The Tahune Airwalk is a fantastic way to get up high in the canopy and see the breathtaking surroundings from a unique vantage point which is only a 90-minute drive from Tasmania’s capital city.
The Tahune Airwalk at 600 meters long is one of Australia’s longest tree top walks. The highlight of the walk is viewing the junction of the spectacular Picton and Huon Rivers from an incredible 45-meter cantilever which protrudes out from the walk. The metal platform is suspended on cables alone, hanging out high above the characteristic tea-coloured water. Standing here gives one a surreal sensation of hovering high above the scene like a bird.
There are several other enjoyable walks to do after the Airwalk, so allow a few extra hours to complete them all. The Huon Tree walk is an easy 20-minute loop following the banks of the Huon river to view the painfully slow-growing but long-lived Huon Pine.
There is also the swinging bridge walk, which allows walkers to cross the river- Indiana Jones style, providing a great photo opportunity and an adventure for the young ones. All walks are clearly sign posted and although a bit muddy are not difficult, so bring your bush walking shoes.
There are many natural and man-made points of interest along the walks. The wooden entrance at the beginning of the Airwalk is reminiscent of a clinker boat hull. This construction was built by the reputed Franklin Boat School and allows visitors to see how the wood from the local forest is used to build sea vessels employing both high skill and quality resources. This wooden boat building tradition is one of the highlights of the Huon trail and an important part of the history of this region.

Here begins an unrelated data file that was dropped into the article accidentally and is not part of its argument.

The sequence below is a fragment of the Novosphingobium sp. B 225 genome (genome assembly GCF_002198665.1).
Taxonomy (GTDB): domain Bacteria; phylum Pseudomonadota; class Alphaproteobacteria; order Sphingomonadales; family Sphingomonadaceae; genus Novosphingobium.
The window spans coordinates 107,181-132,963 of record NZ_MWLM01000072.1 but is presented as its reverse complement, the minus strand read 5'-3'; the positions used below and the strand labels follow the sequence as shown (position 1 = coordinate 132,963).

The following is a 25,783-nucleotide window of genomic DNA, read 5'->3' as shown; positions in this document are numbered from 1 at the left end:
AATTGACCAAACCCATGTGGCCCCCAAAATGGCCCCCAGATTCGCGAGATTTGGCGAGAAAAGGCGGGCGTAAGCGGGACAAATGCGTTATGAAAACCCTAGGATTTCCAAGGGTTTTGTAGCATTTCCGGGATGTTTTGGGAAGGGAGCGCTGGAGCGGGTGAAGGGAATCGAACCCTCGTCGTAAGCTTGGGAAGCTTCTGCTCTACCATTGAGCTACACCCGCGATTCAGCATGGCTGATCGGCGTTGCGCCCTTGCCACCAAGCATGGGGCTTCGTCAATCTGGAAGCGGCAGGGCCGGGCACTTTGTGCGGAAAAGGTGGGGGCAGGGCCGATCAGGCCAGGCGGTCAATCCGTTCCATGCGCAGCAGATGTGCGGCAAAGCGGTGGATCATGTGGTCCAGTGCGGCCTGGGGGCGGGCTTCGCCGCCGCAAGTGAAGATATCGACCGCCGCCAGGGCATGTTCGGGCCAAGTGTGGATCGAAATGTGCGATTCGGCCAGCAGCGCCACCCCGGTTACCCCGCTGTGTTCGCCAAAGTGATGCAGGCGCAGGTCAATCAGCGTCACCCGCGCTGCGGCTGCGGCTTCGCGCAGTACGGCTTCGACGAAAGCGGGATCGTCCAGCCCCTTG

Many trees are labelled including some 60-meter-tall giants: the stringy barks, sassafras and dogwood. Other flora highlights include trees such as the native laurel, blackwood and celerytop pine – known to live for up to 800 years. Samples in the gift shop can be touched and admired for their unique qualities and uses.
On a clear day, bird sightings are plentiful and their bright colours flashing through the green are hard to miss. Finches, blue wrens, as well as the striking Black Cockatoos and Rosellas make up just some of the bird life here.
If travel time is restricted and you do happen to visit on a rainy day (which is likely as it rains a lot in Tasmania’s wet eucalypt forests) don’t despair. A misty, rainy day can be a magical experience in itself, as the atmosphere is rich and the varied shades of greens in the forests become iridescent. Saying that, there is no need to get soaked-Ponchos can be bought very reasonably from the gift shop.
After you spend a few hours walking in the cool forest, it’s good to warm up beside the fire in the open picnic room where guests can eat their own picnic lunch on wooden tables. There is also a café that sells hot drinks and food, sandwiches and cakes.